Politics

Queensland Parliament Just Voted To Decriminalise Abortion

NSW is now the only state where abortion remains a crime.

A protest ahead of Queensland's vote on decriminalising abortion

Queensland will finally move to decriminalise abortion, after 119 years of restricting women’s reproductive rights.

The state’s parliament today voted 50-41 to decriminalise abortion after two days of emotional debate. Under the new laws, abortion will be treated as a health issue rather than a criminal issue, and will be available up until 22 weeks of pregnancy, as well as after that with the approval of two doctors.

The bill also sets up 150-metre safe access zones around abortion clinics, banning protestors from the area so that people can access abortion clinics without fear of harassment.

Previously, abortion was listed in Queensland’s criminal code, which meant it was only possible to access a legal abortion in cases where one would “prevent serious danger to the woman’s physical or mental health”. That second part was defined pretty vaguely, which made accessing abortions very tricky, sometimes impossible, for people who needed them.

The vote on the bill was preceded by an emotional debate in Parliament, where MPs on both sides of the issue made passionate pleas for their colleagues to vote with them. More than once, MPs were in tears or close to tears as they spoke. On Tuesday, Labor MP Joan Pease asked everyone in the room to consider what it would be like to actually be a woman needing an abortion.

“Trust the woman,” she said. “I believe she is capable of knowing what is right for her.”

Opponents of the bill criticised what they described as the bill’s poor design, with Shadow Health Minister Ros Bates saying “the bill goes too far” in allowing abortion up to 22 weeks.

This isn’t the first time Queensland has attempted to decriminalise abortion. In 2016, independent Queensland MP Rob Pyne introduced a bill to decriminalise abortion, which faced several setbacks before the Coalition promised to vote it down in 2017. Given that it had no chance of passing without Coalition support, Pyne withdrew the bill and it never went to a vote.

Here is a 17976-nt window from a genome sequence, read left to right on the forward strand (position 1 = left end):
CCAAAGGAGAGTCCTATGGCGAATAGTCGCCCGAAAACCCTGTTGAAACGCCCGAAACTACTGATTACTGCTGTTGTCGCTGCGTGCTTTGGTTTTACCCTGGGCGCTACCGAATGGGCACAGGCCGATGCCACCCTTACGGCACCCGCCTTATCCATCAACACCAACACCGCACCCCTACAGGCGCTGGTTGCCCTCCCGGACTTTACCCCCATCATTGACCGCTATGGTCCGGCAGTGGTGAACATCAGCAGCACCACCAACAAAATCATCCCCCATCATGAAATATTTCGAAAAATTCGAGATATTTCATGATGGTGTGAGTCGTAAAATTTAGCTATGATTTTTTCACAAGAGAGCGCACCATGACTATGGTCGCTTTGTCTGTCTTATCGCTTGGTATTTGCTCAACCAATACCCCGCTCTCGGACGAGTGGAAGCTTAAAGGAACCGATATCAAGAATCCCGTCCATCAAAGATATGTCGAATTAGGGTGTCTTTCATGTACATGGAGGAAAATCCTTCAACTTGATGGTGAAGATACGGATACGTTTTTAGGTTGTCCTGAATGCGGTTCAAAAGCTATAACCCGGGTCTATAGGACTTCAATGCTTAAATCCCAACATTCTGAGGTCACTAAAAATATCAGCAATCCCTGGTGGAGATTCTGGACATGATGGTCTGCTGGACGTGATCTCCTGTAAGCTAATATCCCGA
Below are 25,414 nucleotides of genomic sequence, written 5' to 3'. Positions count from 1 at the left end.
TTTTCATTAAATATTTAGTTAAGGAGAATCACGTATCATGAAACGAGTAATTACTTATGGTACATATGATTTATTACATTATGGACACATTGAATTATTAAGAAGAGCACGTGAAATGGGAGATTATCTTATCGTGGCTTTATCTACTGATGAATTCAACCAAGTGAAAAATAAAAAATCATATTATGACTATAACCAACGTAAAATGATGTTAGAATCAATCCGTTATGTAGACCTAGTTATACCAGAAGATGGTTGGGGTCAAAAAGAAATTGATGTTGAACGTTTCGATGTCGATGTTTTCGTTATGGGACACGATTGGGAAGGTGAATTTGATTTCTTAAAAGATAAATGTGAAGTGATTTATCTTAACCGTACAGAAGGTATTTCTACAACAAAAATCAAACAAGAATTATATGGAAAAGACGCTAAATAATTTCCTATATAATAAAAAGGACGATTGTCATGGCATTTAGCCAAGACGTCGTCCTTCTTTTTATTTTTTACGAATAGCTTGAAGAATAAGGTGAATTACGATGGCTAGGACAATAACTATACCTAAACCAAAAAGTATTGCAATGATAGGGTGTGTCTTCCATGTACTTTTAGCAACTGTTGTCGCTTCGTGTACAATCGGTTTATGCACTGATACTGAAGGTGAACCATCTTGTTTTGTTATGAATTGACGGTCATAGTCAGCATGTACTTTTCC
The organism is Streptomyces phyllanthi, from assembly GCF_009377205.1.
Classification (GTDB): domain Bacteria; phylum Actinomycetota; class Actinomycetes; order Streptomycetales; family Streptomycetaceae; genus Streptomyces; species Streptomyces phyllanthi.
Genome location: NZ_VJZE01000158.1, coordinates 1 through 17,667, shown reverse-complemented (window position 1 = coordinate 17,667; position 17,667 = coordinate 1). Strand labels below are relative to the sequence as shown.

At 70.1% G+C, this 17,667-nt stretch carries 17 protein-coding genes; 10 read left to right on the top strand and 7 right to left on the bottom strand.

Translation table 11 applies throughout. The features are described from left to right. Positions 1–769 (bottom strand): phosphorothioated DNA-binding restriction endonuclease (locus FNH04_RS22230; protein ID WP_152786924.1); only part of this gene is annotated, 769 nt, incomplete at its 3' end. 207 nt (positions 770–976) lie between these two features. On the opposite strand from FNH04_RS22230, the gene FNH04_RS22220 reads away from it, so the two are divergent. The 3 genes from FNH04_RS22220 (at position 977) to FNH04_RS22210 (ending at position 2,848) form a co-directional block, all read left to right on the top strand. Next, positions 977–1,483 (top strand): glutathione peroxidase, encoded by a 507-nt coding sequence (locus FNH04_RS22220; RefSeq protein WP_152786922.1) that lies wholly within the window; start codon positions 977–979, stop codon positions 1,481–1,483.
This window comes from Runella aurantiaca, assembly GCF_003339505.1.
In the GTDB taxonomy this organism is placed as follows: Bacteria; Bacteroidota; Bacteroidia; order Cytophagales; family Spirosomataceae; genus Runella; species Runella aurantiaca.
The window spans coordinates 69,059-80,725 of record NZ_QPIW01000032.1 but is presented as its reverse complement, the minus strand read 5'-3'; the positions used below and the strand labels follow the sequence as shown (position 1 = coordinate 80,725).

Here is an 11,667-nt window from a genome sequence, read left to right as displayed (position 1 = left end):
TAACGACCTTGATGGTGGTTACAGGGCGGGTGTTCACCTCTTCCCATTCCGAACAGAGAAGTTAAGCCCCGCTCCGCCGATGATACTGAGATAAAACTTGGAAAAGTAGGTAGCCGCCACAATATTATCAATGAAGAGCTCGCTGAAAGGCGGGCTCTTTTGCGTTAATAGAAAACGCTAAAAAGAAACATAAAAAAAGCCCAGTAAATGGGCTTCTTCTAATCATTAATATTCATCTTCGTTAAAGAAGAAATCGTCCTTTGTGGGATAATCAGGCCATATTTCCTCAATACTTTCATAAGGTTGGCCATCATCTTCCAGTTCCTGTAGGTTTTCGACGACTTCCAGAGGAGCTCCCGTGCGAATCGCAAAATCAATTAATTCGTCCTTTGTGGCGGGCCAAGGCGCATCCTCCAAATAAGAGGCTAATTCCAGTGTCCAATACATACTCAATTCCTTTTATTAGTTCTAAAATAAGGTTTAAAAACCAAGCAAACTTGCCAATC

This time around, though, the Coalition granted its MPs a conscience vote on the issue. Queensland’s Labor government, which introduced this week’s legislation, also gave its MPs a conscience vote.

The legislation will come into effect later this year.

NSW Is Now The Only Australian State Where Abortion Is Still A Criminal Offence

Queensland’s decision means New South Wales is now the only Australian state that still hasn’t decriminalised abortion. Just over a month ago, a study found that three quarters of people in NSW didn’t actually know abortion was still a crime there, so here’s your reminder.

In fact, the NSW parliament actually voted to keep abortion in the Crimes Act in 2017, when they had the opportunity to decriminalise it. Voters don’t share the parliament’s views, though — the same survey that revealed most of NSW didn’t know abortion was illegal showed that around the same number of voters thought abortion should be decriminalised and regulated as a healthcare service.

Eighty-one percent of respondents also supported exclusion zones banning protestors around abortion clinics, similar to the zones Queensland just voted for, which allow people to use the clinics without fear of harassment.

In the wake of Queensland’s decision, then, NSW should also be taking a look at the way it treats abortion. If you live in NSW, now’s a good time to contact your MP about this issue and let them know how you feel.


Feature image via Fair Agenda on Facebook